1. Do you just want stdout or do you need stderr as well? Or even separated out?
  2. How big is your output? Do you want to hold the entire result in memory?
  3. Do you want to read some of your output while the subprocess is still running?
  4. Do you need result codes?
  5. Do you need a Ruby object that represents the process and lets you kill it on demand?

You may need anything from simple backticks (``), system(), and IO.popen to full-blown Kernel.fork/Kernel.exec with IO.pipe and IO.select.

You may also want to throw timeouts into the mix if a sub-process takes too long to execute.

Unfortunately, it very much depends.


If you really need Bash, per the note in the "best" answer.

First, note that when Ruby calls out to a shell, it typically calls /bin/sh, not Bash. Some Bash syntax is not supported by /bin/sh on all systems.

If you need to use Bash, insert bash -c "your Bash-only command" inside of your desired calling method:

quick_output = system("ls -la")
quick_bash = system("bash -c 'ls -la'")

To test:

system("echo $SHELL")
system('bash -c "echo $SHELL"')

Or if you are running an existing script file like

script_output = system("./my_script.sh")

Ruby should honor the shebang, but you could always use

system("bash ./my_script.sh")

to make sure, though there may be a slight overhead from /bin/sh running /bin/bash, you probably won't notice.


Given a command like attrib:

require 'open3'

a="attrib"
Open3.popen3(a) do |stdin, stdout, stderr|
  puts stdout.read
end

I've found that while this method isn't as memorable as

system("thecommand")

or

`thecommand`

in backticks, a good thing about this method compared to other methods is backticks don't seem to let me puts the command I run/store the command I want to run in a variable, and system("thecommand") doesn't seem to let me get the output whereas this method lets me do both of those things, and it lets me access stdin, stdout and stderr independently.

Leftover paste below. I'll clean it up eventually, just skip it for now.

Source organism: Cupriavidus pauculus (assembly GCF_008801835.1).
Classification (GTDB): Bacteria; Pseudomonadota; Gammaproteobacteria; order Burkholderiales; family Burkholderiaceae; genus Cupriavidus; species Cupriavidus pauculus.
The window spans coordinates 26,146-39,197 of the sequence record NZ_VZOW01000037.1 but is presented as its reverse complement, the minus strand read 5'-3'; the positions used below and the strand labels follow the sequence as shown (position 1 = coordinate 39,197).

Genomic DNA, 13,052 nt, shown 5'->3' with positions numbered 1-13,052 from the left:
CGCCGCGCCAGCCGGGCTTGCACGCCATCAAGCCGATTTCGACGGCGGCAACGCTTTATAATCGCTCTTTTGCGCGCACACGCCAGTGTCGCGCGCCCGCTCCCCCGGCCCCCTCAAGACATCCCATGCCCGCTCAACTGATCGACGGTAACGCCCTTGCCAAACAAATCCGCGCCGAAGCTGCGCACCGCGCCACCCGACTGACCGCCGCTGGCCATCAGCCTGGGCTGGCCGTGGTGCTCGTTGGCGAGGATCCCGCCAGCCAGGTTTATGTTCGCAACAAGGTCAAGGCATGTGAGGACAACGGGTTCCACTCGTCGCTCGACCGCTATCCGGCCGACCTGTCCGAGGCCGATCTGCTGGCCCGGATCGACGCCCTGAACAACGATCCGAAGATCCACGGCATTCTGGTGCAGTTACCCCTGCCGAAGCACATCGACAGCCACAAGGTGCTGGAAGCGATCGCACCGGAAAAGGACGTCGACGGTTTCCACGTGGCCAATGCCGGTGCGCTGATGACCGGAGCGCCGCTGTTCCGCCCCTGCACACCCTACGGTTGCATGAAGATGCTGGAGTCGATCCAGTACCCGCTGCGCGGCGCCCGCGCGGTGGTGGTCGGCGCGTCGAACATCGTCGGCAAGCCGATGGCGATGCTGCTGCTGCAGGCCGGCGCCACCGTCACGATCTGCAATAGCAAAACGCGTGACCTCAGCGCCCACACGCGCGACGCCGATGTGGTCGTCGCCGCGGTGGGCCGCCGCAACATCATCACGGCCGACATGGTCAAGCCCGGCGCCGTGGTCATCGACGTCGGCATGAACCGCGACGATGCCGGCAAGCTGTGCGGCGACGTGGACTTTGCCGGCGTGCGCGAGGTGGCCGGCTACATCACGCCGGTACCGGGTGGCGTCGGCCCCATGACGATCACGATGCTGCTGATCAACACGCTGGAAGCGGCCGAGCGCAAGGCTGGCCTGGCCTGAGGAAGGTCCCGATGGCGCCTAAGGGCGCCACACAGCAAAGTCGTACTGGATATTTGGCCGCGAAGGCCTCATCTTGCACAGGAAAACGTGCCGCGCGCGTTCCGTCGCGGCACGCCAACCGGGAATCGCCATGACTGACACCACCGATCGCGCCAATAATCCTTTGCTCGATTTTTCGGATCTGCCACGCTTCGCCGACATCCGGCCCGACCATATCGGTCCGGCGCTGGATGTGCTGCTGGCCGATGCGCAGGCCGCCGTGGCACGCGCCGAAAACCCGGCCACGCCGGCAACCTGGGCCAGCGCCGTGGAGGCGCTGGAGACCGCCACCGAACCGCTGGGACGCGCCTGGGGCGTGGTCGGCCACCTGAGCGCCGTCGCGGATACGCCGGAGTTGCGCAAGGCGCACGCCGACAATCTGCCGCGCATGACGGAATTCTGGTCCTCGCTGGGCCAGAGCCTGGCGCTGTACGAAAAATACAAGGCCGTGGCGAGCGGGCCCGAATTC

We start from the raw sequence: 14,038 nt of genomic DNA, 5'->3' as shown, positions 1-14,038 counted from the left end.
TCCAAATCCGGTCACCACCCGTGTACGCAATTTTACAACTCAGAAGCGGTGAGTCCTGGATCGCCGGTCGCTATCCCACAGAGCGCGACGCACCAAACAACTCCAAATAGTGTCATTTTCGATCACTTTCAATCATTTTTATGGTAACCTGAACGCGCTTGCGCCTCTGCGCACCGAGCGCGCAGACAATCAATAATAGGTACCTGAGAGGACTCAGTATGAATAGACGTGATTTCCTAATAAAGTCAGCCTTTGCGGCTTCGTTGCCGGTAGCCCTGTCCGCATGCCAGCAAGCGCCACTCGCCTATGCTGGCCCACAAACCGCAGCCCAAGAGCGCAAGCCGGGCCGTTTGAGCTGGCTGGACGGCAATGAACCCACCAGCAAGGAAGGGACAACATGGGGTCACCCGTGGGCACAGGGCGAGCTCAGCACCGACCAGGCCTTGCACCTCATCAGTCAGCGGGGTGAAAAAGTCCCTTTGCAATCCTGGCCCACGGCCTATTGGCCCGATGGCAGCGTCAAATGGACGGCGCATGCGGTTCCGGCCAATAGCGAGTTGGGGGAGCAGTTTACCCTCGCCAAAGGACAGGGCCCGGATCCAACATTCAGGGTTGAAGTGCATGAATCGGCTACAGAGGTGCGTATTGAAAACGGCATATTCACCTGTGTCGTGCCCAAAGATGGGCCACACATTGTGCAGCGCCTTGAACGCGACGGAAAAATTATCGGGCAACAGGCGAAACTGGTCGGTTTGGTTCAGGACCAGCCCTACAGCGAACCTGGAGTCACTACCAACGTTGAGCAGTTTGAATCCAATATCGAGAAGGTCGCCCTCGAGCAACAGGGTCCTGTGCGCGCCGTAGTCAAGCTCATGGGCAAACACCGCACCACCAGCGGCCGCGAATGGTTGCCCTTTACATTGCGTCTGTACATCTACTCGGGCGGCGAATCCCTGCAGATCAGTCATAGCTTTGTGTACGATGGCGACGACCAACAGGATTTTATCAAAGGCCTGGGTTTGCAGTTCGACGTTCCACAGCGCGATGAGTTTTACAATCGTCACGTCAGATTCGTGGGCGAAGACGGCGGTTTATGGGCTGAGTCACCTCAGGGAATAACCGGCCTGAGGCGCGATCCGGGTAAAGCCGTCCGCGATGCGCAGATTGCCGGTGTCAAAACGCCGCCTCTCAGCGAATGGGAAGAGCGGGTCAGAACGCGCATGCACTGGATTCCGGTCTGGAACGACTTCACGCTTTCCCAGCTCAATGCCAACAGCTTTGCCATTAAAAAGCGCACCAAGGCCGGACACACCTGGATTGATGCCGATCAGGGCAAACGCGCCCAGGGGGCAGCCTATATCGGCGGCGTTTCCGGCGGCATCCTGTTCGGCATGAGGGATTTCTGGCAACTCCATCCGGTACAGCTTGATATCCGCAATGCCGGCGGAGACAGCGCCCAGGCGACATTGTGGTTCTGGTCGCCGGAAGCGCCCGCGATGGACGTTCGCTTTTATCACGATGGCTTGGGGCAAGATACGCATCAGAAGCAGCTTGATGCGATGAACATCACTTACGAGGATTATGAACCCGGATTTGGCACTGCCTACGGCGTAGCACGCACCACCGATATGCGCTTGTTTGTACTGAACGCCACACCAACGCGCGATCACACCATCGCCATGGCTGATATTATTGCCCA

See "Executing commands in ruby" and Ruby's Open3 documentation.


The backticks (`) method is the easiest one to call shell commands from Ruby. It returns the result of the shell command:

     url_request = 'http://google.com'
     result_of_shell_command = `curl #{url_request}`


The way I like to do this is using the %x literal, which makes it easy (and readable!) to use quotes in a command, like so:

directorylist = %x[find . -name '*test.rb' | sort]

Which, in this case, will populate file list with all test files under the current directory, which you can process as expected:

directorylist.each do |filename|
  filename.chomp!
  # work with file
end

The easiest way is, for example:

reboot = `init 6`
puts reboot

Here's a cool one that I use in a ruby script on OS X (so that I can start a script and get an update even after toggling away from the window):

cmd = %Q|osascript -e 'display notification "Server was reset" with title "Posted Update"'|
system ( cmd )

One more option:

When you:

  • need stderr as well as stdout
  • can't/won't use Open3/Open4 (they throw exceptions in NetBeans on my Mac, no idea why)

You can use shell redirection:

puts %x[cat bogus.txt].inspect
  => ""

puts %x[cat bogus.txt 2>&1].inspect
  => "cat: bogus.txt: No such file or directory\n"

The 2>&1 syntax works across Linux, Mac and Windows since the early days of MS-DOS.


Here's the best article in my opinion about running shell scripts in Ruby: "6 Ways to Run Shell Commands in Ruby".

If you only need to get the output use backticks.

I needed more advanced stuff like STDOUT and STDERR so I used the Open4 gem. You have all the methods explained there.